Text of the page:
Thursday 10 September 2009

Drunk driving limits and risk aversion

John Key's National Government, elected partially due to public annoyance at Labour's "nanny state" initiatives, is talking about lowering the drink driving limit from 0.08 to 0.05.

David Farrar rightly asks, given that the vast bulk of drunk drivers killed in car crashes had well over 0.08, would the reduction in deaths among folks in the 0.05-0.08 range be worth the cost in terms of reduced enjoyment of nights out.

I've heard rebuttals of this question pointing out that most drivers who have wine with dinner are in fact under the 0.05 limit anyway and so would not be affected. This seems a nonsense though. It's difficult to know with certainty what your blood alcohol level is after any given quantity of beer or wine, so sensible folks who weigh heavily the costs of being caught over the limit will target a level sufficiently below 0.08 that they will not err and be over the limit. The wider the confidence interval around your point estimate, the lower will be your targeted level to avoid the risk of erring on the upside.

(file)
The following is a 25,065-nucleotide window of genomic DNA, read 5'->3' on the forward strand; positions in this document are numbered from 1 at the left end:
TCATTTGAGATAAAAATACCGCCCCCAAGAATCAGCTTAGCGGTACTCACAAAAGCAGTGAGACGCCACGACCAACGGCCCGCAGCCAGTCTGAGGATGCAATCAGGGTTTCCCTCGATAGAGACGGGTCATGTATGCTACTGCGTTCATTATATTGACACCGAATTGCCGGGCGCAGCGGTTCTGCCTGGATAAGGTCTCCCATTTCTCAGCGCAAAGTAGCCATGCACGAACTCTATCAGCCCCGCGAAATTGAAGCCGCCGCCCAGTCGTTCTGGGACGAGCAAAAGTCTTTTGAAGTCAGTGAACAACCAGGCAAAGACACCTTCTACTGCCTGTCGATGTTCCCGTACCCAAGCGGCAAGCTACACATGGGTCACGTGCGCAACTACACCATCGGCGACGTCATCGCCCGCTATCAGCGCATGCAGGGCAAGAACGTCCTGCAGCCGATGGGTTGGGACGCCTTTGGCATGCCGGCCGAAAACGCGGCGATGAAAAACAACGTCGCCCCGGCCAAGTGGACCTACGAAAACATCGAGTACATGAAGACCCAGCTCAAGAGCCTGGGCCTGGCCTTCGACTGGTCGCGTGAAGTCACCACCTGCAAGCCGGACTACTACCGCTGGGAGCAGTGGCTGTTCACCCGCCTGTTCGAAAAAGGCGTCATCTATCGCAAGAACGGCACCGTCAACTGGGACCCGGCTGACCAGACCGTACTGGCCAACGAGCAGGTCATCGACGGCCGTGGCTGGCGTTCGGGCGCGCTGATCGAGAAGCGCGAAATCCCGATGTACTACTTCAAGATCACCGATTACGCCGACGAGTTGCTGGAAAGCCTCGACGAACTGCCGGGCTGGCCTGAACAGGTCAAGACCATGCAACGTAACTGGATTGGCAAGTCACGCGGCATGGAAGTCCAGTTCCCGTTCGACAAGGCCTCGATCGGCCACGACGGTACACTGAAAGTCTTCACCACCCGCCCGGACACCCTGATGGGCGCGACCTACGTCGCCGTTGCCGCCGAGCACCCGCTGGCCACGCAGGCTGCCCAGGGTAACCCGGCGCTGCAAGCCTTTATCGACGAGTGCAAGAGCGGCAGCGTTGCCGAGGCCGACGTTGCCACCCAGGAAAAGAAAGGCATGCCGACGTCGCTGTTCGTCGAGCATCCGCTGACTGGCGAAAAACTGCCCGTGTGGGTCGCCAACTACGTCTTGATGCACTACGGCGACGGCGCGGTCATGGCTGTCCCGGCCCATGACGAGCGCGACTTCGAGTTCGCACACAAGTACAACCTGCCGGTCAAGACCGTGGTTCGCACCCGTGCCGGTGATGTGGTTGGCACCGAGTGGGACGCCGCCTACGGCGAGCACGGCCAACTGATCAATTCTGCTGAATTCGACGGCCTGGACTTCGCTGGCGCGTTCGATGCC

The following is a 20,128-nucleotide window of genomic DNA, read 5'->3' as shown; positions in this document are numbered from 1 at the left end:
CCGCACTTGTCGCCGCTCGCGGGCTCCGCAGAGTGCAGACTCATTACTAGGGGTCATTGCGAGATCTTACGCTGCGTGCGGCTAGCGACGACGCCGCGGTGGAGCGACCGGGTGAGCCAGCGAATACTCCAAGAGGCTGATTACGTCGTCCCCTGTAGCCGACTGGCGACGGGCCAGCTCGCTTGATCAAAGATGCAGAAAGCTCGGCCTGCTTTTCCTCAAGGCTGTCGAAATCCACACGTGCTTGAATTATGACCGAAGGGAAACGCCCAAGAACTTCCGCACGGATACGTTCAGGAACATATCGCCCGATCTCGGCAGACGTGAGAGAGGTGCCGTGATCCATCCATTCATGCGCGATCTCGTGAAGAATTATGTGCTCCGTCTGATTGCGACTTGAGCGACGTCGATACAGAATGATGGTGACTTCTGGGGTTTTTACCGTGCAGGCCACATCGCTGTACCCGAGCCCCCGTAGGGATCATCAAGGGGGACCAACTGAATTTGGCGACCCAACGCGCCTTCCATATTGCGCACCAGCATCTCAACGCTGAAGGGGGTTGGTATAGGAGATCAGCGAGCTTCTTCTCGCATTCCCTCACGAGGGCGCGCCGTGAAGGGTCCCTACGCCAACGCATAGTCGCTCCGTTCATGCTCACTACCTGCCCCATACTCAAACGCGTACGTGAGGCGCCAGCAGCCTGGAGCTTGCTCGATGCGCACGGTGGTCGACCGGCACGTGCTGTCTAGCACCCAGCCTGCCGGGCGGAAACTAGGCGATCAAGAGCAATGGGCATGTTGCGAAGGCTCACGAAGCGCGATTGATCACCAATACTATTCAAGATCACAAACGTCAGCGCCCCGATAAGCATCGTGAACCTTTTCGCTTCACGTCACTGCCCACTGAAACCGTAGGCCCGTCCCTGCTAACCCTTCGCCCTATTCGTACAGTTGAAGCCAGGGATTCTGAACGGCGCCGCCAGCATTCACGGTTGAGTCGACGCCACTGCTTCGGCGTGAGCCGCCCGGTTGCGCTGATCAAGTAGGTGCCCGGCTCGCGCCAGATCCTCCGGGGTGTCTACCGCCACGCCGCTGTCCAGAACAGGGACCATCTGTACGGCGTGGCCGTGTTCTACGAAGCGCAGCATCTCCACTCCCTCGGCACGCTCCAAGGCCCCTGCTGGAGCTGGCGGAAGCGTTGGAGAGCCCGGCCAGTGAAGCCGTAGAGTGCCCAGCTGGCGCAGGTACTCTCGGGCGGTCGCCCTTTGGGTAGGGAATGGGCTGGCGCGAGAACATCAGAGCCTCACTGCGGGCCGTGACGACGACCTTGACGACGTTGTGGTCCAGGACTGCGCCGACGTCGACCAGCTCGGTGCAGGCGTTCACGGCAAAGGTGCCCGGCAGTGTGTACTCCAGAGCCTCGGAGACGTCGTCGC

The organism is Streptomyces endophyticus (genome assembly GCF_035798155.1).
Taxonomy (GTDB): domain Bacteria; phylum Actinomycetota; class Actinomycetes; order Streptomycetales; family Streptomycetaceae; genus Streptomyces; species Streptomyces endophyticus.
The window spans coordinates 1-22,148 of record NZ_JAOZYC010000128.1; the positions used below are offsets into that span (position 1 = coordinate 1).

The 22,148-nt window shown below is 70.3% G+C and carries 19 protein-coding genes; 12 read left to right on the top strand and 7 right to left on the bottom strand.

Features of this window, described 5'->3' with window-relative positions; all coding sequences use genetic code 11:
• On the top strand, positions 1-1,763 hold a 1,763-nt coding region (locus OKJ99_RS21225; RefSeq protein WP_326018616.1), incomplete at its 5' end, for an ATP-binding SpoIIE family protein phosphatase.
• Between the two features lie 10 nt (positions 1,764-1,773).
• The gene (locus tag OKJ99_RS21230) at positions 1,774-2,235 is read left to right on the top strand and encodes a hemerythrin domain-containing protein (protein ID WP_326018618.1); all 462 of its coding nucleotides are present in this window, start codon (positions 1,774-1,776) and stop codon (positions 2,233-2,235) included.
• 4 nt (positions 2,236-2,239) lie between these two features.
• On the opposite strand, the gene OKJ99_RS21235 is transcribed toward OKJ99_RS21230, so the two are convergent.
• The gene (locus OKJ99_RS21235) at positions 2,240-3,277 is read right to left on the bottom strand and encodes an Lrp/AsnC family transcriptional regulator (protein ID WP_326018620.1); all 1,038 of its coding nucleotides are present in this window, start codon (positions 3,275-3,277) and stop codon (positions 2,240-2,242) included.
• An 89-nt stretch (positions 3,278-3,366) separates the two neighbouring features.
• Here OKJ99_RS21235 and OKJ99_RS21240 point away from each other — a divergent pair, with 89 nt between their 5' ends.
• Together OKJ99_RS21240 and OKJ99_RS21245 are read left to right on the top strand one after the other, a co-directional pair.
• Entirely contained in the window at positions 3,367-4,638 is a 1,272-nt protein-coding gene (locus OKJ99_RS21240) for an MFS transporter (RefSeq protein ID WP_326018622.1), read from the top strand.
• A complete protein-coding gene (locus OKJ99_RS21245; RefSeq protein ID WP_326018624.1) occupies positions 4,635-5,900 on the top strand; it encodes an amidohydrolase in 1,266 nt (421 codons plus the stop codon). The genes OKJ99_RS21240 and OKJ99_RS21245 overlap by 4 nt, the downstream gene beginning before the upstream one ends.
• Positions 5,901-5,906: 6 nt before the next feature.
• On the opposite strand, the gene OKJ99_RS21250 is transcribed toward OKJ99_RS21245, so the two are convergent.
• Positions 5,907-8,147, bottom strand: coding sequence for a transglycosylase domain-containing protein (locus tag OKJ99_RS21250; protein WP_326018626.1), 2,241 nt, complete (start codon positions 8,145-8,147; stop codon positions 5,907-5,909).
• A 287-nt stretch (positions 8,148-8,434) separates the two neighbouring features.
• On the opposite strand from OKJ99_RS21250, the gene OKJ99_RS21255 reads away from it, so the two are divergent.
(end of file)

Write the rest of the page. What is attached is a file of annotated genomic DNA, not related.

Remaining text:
So, if the limit is dropped from 0.08 to 0.05 and most folks currently target somewhere around 0.04, their drinking, and their enjoyment of a night out, will drop considerably even though the dropped limit remains theoretically unbinding. And the folks who are happy to be caught for the 10th time driving on a suspended license at four times the legal limit will continue to ignore the limit.

Isn't it better to have a sensible limit with heavy punishment rather than a low limit that cannot have a punishment sufficient to deter the really dangerous folks? With a limit at 0.08, really dangerous anti-social deviants like this guy can have the book thrown at them; with a limit at 0.05, there would be no support for heavy punishment because the net is cast too wide.

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